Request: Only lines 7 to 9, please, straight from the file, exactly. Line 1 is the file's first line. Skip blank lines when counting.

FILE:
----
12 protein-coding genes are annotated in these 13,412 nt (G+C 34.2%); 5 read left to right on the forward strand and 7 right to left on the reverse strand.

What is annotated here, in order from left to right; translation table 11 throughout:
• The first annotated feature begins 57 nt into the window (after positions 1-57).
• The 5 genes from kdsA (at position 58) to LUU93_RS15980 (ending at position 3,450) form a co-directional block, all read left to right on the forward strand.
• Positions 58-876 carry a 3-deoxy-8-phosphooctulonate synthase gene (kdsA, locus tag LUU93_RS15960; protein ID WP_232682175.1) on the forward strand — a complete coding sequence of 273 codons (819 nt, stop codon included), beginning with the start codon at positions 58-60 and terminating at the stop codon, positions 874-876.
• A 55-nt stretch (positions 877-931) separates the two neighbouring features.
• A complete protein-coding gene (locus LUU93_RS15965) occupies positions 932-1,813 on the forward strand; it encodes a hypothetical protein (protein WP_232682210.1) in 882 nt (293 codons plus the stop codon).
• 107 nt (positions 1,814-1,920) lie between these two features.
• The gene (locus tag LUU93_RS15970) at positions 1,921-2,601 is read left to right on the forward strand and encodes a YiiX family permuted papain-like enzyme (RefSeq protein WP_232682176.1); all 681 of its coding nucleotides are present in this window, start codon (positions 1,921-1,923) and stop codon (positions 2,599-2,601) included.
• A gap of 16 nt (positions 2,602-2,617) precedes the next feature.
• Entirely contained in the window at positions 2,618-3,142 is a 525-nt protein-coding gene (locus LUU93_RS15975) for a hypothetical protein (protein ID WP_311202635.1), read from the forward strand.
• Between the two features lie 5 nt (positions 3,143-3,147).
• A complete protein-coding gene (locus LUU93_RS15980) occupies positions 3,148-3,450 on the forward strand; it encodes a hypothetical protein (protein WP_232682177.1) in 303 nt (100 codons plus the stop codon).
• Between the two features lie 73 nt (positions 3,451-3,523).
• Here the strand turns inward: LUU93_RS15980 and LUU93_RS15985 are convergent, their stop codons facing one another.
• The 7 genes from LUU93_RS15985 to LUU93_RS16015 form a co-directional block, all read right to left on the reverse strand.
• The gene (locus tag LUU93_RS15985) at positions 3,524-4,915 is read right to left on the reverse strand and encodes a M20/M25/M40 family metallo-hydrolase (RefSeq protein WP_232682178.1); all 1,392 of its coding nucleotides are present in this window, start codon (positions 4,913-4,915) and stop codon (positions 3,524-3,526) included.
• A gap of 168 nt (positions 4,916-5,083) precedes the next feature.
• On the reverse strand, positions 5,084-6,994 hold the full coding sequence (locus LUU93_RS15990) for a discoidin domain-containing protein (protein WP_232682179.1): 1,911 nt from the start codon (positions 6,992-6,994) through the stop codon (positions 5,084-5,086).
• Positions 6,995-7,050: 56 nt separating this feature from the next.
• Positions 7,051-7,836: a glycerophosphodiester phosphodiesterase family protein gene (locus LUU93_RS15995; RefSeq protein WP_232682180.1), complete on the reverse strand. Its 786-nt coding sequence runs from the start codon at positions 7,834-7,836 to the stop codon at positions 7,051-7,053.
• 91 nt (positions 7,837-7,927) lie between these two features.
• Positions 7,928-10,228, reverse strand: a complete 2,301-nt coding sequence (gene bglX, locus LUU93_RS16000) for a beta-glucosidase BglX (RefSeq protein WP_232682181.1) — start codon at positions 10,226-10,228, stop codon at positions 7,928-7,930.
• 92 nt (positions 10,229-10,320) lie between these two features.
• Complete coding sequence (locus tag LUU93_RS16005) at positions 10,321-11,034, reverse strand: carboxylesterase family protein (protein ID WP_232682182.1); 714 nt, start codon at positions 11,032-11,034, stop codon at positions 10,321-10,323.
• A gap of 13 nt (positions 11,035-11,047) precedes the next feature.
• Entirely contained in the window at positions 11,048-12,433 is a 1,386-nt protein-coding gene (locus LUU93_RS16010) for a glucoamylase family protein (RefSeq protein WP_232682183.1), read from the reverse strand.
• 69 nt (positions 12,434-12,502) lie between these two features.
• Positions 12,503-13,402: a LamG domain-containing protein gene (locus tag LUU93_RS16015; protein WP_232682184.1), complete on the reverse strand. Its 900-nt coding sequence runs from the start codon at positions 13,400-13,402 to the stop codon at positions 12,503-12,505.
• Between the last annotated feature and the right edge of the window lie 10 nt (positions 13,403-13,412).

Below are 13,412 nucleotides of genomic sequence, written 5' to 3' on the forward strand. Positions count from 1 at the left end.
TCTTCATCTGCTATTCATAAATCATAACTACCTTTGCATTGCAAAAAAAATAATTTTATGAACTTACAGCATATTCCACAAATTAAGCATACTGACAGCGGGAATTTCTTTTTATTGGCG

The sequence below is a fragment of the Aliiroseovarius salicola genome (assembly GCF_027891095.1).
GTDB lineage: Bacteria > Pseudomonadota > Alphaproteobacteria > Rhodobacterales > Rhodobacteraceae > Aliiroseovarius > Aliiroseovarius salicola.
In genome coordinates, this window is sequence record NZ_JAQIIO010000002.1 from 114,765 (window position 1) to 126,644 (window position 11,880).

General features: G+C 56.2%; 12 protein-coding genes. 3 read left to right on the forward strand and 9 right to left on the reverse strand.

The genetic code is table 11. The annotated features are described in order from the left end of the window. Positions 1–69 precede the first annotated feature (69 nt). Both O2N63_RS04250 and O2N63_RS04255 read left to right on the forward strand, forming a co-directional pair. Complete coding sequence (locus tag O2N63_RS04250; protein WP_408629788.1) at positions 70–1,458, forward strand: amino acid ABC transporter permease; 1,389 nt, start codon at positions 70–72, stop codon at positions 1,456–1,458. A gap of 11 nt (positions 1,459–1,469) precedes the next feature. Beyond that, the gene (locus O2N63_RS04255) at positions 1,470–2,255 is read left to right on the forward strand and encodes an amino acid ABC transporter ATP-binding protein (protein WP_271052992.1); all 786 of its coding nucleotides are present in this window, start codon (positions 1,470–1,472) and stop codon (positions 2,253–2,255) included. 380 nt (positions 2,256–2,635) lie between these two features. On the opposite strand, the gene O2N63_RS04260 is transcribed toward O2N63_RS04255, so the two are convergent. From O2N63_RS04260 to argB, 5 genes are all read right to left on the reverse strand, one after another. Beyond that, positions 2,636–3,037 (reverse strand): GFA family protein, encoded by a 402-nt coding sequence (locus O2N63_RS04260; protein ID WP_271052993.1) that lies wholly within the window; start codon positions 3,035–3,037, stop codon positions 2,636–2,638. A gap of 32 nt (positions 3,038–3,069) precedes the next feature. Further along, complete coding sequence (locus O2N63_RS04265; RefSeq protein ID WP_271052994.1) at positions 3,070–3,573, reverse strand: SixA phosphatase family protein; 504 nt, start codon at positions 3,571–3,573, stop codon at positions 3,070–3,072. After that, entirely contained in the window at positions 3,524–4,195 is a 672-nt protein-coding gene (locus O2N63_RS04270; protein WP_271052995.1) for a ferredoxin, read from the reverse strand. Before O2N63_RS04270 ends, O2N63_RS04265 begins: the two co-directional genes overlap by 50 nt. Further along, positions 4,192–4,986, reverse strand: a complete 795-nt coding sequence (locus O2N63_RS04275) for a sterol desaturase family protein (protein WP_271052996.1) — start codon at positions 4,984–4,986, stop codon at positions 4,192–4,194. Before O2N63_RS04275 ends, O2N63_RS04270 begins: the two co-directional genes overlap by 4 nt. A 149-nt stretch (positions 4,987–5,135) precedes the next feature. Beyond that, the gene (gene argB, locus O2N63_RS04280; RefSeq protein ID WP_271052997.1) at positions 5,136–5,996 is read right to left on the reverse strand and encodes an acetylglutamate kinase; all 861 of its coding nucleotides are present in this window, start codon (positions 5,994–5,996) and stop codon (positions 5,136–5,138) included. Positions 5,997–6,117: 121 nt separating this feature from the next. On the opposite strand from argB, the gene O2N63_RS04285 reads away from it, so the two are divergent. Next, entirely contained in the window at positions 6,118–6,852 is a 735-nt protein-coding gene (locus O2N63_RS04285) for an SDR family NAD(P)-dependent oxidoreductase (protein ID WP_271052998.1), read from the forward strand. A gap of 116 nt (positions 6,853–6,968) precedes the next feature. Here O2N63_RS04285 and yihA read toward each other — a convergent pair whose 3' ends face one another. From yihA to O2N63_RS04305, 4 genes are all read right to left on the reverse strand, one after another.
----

• A complete protein-coding gene (locus LUU93_RS15965) occupies positions 932-1,813 on the forward strand; it encodes a hypothetical protein (protein WP_232682210.1) in 882 nt (293 codons plus the stop codon).
• 107 nt (positions 1,814-1,920) lie between these two features.
• The gene (locus tag LUU93_RS15970) at positions 1,921-2,601 is read left to right on the forward strand and encodes a YiiX family permuted papain-like enzyme (RefSeq protein WP_232682176.1); all 681 of its coding nucleotides are present in this window, start codon (positions 1,921-1,923) and stop codon (positions 2,599-2,601) included.